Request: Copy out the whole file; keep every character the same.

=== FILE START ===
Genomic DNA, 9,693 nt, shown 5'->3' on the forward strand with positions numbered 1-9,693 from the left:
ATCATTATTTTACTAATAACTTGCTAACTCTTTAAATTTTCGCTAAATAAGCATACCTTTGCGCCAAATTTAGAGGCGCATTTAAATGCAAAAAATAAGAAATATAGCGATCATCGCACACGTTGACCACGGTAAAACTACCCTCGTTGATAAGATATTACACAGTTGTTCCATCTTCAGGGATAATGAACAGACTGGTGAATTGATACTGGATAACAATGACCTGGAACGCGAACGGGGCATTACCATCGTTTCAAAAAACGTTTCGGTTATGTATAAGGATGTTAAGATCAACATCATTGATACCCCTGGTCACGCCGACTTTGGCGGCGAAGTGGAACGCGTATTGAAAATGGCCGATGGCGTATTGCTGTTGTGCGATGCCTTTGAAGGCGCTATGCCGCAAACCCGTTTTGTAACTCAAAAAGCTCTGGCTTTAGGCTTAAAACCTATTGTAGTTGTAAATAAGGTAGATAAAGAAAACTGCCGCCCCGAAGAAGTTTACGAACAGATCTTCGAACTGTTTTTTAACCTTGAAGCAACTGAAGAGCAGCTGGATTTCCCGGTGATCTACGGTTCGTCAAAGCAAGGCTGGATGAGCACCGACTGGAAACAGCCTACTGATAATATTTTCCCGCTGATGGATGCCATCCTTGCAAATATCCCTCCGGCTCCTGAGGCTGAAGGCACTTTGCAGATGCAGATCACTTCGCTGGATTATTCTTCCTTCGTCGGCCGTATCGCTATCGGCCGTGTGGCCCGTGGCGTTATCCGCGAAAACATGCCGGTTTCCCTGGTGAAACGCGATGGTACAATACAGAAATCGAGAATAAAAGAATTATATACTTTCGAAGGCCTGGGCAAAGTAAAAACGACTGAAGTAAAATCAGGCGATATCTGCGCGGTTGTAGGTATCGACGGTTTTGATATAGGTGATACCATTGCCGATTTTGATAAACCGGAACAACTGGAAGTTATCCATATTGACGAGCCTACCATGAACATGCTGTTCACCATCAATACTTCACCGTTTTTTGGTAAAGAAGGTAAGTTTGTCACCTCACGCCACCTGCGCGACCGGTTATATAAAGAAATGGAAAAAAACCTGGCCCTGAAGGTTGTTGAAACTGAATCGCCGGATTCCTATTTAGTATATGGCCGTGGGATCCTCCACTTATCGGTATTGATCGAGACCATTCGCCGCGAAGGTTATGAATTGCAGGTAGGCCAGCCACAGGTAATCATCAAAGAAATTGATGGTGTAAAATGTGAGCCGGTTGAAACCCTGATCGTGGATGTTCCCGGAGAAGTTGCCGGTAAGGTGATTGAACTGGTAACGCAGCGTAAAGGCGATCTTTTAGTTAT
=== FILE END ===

Genomic DNA, 9,693 nt, shown 5'->3' on the forward strand with positions numbered 1-9,693 from the left:
ATCATTATTTTACTAATAACTTGCTAACTCTTTAAATTTTCGCTAAATAAGCATACCTTTGCGCCAAATTTAGAGGCGCATTTAAATGCAAAAAATAAGAAATATAGCGATCATCGCACACGTTGACCACGGTAAAACTACCCTCGTTGATAAGATATTACACAGTTGTTCCATCTTCAGGGATAATGAACAGACTGGTGAATTGATACTGGATAACAATGACCTGGAACGCGAACGGGGCATTACCATCGTTTCAAAAAACGTTTCGGTTATGTATAAGGATGTTAAGATCAACATCATTGATACCCCTGGTCACGCCGACTTTGGCGGCGAAGTGGAACGCGTATTGAAAATGGCCGATGGCGTATTGCTGTTGTGCGATGCCTTTGAAGGCGCTATGCCGCAAACCCGTTTTGTAACTCAAAAAGCTCTGGCTTTAGGCTTAAAACCTATTGTAGTTGTAAATAAGGTAGATAAAGAAAACTGCCGCCCCGAAGAAGTTTACGAACAGATCTTCGAACTGTTTTTTAACCTTGAAGCAACTGAAGAGCAGCTGGATTTCCCGGTGATCTACGGTTCGTCAAAGCAAGGCTGGATGAGCACCGACTGGAAACAGCCTACTGATAATATTTTCCCGCTGATGGATGCCATCCTTGCAAATATCCCTCCGGCTCCTGAGGCTGAAGGCACTTTGCAGATGCAGATCACTTCGCTGGATTATTCTTCCTTCGTCGGCCGTATCGCTATCGGCCGTGTGGCCCGTGGCGTTATCCGCGAAAACATGCCGGTTTCCCTGGTGAAACGCGATGGTACAATACAGAAATCGAGAATAAAAGAATTATATACTTTCGAAGGCCTGGGCAAAGTAAAAACGACTGAAGTAAAATCAGGCGATATCTGCGCGGTTGTAGGTATCGACGGTTTTGATATAGGTGATACCATTGCCGATTTTGATAAACCGGAACAACTGGAAGTTATCCATATTGACGAGCCTACCATGAACATGCTGTTCACCATCAATACTTCACCGTTTTTTGGTAAAGAAGGTAAGTTTGTCACCTCACGCCACCTGCGCGACCGGTTATATAAAGAAATGGAAAAAAACCTGGCCCTGAAGGTTGTTGAAACTGAATCGCCGGATTCCTATTTAGTATATGGCCGTGGGATCCTCCACTTATCGGTATTGATCGAGACCATTCGCCGCGAAGGTTATGAATTGCAGGTAGGCCAGCCACAGGTAATCATCAAAGAAATTGATGGTGTAAAATGTGAGCCGGTTGAAACCCTGATCGTGGATGTTCCCGGAGAAGTTGCCGGTAAGGTGATTGAACTGGTAACGCAGCGTAAAGGCGATCTTTTAGTTAT